Achieving fame (and its accompanying fortune) at a young age may seem like the ultimate dream, but, in reality, childhood stardom is precariously fraught with troubles. Wading through the waters of fame at an early age while growing up in the public eye can be a tricky business, and Demi Lovato is one of the many child stars who have experienced this phenomenon first-hand.
The American singer and actress stepped into the entertainment industry at the tender age of 8, getting her first prominent role in the children’s series Barney & Friends (2002 – 2004) before gaining global recognition after joining the Disney Channel roster in 2007. Starring roles in the short show As the Bell Rings (2007 – 2008), the Camp Rock television film series (2008 – 2010), and the sitcom Sonny with a Chance (2009 – 2011) as well as a nascent pop music career soon made her a household name. But the then-teenager subsequently found herself facing a number of personal struggles that threatened to derail both her life and her career.
The 25-year-old has now opened up about the many issues that she has had to deal with in the first two and a half decades of her life in her new documentary Demi Lovato: Simply Complicated, a candid look at her tumultuous past and her current endeavours.
Released on video streaming platform YouTube, the film serves as both an intimate, confessional piece about her life and a promotional tool for her latest album, Tell Me You Love Me (2017).
Directed by Hannah Lux Davis (who has previously directed music videos and is making her full-length debut here), Simply Complicated finds Lovato opening up about her drug and alcohol abuse, eating disorder, depression, anger issues, and love life. Also included in the documentary are snippets from interviews with her family members, close friends, and management team, which help shed light on her various battles and triumphs.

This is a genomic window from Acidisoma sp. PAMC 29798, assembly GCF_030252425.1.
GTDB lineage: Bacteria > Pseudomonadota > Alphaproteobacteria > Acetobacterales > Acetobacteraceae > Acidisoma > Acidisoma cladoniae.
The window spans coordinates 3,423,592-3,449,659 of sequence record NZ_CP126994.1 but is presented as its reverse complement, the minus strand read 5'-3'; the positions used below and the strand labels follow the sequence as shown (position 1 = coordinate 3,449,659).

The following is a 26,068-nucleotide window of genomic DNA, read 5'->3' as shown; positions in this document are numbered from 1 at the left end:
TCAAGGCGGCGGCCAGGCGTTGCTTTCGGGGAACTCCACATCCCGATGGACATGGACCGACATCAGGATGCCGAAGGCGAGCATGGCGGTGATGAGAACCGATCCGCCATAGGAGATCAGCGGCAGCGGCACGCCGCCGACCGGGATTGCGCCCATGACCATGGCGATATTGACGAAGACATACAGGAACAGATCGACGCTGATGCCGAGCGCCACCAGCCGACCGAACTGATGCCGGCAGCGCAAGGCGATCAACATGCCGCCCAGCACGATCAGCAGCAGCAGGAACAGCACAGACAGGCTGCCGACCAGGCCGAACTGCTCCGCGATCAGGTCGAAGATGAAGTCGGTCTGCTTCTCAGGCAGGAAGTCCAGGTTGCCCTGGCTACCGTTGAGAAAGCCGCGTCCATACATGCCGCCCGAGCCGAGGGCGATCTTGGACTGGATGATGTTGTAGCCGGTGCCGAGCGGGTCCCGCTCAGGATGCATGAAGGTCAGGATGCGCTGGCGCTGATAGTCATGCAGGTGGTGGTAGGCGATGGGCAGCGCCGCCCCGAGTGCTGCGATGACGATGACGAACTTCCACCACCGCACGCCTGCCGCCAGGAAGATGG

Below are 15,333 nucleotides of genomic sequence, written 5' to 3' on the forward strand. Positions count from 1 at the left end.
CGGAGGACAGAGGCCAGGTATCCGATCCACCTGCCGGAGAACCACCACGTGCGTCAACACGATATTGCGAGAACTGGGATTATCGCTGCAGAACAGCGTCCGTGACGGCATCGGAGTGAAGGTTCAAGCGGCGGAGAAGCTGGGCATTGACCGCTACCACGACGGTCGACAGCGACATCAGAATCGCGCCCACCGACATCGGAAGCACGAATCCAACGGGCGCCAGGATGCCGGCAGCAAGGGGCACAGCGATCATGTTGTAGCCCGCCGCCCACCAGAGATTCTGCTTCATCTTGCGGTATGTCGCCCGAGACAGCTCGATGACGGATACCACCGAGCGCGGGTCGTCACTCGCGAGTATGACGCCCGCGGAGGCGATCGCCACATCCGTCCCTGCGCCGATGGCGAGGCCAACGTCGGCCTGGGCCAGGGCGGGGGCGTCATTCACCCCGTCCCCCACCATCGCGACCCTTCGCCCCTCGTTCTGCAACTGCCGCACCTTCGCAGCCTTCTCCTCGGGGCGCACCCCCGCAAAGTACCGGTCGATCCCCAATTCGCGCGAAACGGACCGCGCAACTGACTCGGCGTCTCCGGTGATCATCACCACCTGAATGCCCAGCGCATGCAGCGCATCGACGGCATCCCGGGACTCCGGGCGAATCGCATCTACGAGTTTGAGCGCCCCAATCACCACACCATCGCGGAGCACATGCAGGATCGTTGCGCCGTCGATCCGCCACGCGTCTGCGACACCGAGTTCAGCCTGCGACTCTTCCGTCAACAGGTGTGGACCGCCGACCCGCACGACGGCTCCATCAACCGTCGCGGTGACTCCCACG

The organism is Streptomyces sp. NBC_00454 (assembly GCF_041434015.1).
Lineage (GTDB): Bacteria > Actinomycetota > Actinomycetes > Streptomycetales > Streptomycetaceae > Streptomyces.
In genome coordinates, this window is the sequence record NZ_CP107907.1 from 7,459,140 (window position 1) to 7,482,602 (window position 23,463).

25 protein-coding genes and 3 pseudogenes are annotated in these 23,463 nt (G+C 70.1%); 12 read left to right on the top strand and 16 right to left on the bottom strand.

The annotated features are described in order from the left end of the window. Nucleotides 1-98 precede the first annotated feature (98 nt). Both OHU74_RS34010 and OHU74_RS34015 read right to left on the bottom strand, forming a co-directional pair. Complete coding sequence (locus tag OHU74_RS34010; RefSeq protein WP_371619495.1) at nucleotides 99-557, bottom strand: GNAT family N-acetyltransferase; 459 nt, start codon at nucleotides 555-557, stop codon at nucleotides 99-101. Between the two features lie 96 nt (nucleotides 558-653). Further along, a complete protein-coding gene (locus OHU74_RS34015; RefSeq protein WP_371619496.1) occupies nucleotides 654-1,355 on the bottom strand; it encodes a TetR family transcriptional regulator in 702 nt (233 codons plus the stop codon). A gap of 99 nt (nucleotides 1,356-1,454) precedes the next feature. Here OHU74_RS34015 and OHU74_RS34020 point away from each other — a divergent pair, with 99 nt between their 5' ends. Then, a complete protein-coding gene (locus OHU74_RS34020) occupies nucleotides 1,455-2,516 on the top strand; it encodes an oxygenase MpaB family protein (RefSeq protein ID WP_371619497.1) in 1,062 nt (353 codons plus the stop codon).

The ‘Skyscraper’ singer reveals heart-breaking details of being severely bullied at school where at one point a “suicide petition” got passed around saying that she should kill herself. She looks back on how she ended up becoming a star in her teens, the impact of her early success, and what transpired behind the scenes as her personal life unravelled. Lovato details her long road to recovery from cocaine addiction and alcoholism – which she blames in part on her biological father’s choices and her search for why he found drugs and alcohol so fulfilling that he chose them over his family – and how she still struggles with bulimia.
Her relationship with Wilmer Valderrama also comes up in the documentary, and the singer makes it fairly obvious that she is still in love with her former beau even though they broke up last June. She admits that she is open to a “human connection” irrespective of gender and is still looking for love, using a dating app to find potential suitors.
But candid discussions about her life aren’t all that this film is about. Simply Complicated also attempts to showcase Lovato’s vocal talents. Her performances are complimented as she records songs in the studio while creating her sixth album, Tell Me You Love Me. The film doesn’t quite give you a full picture of Lovato as a pop star and working musician, nor do we get a proper sense of her creative process, but there are enough musical pieces thrown into the proceedings to nudge the viewer into potentially purchasing her songs.
It’s this combination of commercial and confessional that doesn’t always gel and, at time, undercuts the overall impact of the documentary. The blend of promotional and revelatory isn’t as seamless as you’d hope, and ends up serving as a reminder that the film wasn’t created just to explore the singer’s life but also to promote the artist and her latest project. That said, the overall focus of the documentary mostly remains on her personal ups and downs, and her raw honesty ultimately wins you over. Lovato really does reveal a lot about some of the darkest moments from her past, and it is inspiring to see the progress this young woman has made in overcoming her demons over the last few years. Her fans, who are obviously the primary audience for this piece, will surely appreciate her candour, but the film is also likely to fascinate anyone else who is interested in an exploration of the highs and lows faced by a child star turned popular artist in the world of show business.